St Colm’s High School in Draperstown won the sustainable school prize at the 2019 Times Educational Supplement (TES) awards.
Teachers from the 450-pupil school were presented with the prize at a ceremony in London.
Judges said they had improved pupils’ health and well-being through their environmental work.
“Regular eco-activities include litter blitzes, bird-feed workshops, painting fences, hedge planting, seasonal planting and making new objects from recycled materials,” the TES judges said.
Pupils regularly go into Draperstown to pick up litter and do other jobs to improve the town.
The school has also created a trail where local people can plant a tree in memory of deceased loved ones.
Over 250 trees have been planted as a result and the trail is used by pupils and the local community.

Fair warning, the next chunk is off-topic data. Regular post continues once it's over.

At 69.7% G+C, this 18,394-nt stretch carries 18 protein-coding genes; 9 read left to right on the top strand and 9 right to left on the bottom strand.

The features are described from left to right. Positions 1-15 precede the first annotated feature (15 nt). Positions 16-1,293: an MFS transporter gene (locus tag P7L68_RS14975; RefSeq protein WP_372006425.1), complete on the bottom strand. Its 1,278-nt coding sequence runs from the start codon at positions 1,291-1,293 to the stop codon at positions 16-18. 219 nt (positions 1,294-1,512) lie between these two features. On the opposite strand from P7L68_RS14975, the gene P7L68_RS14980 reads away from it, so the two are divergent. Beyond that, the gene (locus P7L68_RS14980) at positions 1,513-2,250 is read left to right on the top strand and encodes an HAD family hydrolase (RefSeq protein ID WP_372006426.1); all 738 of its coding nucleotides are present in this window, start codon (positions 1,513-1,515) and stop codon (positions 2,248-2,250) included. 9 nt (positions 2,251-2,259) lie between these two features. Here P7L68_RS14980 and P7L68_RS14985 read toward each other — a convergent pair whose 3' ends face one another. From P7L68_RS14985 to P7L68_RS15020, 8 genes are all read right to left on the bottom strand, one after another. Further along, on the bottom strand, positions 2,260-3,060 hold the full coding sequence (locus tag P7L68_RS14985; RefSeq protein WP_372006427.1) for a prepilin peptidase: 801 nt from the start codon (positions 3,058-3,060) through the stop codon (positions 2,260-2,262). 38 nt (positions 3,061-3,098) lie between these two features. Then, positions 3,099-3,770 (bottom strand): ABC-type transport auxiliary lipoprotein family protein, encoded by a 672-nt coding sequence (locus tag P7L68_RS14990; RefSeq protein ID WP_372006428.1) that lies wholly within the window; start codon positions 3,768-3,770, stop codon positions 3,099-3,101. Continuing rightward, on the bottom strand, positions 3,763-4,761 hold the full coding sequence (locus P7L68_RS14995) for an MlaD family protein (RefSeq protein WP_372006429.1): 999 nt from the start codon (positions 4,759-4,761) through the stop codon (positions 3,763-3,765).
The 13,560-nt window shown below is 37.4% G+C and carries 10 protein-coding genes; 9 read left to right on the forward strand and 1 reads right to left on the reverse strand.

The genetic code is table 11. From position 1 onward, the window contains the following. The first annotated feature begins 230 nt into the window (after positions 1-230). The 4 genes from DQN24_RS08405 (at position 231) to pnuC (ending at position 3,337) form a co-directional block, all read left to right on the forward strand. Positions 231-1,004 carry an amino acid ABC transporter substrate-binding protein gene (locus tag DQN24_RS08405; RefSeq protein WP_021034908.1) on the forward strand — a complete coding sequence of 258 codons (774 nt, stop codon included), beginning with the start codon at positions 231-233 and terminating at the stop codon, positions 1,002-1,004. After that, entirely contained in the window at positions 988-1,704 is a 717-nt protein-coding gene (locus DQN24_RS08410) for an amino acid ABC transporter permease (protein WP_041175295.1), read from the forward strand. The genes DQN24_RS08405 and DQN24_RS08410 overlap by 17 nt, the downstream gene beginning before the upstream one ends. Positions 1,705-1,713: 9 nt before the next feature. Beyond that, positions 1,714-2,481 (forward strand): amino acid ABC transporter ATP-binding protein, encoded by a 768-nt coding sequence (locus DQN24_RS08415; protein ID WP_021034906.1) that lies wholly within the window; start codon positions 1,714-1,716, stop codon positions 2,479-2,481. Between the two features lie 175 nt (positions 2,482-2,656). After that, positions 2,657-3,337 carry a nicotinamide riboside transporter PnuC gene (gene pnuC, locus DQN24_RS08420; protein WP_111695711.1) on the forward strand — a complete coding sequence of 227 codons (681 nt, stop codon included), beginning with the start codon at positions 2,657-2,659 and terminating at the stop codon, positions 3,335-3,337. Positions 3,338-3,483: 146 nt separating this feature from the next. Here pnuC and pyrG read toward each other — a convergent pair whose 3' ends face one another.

“Our grounds are always open to the public as a result,” said school principal Roisin McKenna.
Ms McKenna also told BBC News NI that the school ran a regular programme of exercise classes outside for both pupils and staff to improve their physical and mental health.
“Mental health problems are not just associated with adults but with children,” she said.
“In school we run a regular programme called exercise in the great outdoors.
“Pupils and teachers go out after school for half an hour to 45 minutes to exercise together, which is a bit of craic but also brings many benefits.”
Ms McKenna said that many of the schemes had been organised by the school’s eco co-ordinator Clare Devlin with the support of pupils and staff.
So, what is the school planning next following its UK-wide recognition?
“We’re hoping to go plastic free in September,” Ms McKenna said.
“So no plastic bottles will be brought into school.
“We’re hoping to give each pupil a reusable flask so they can drink their water.”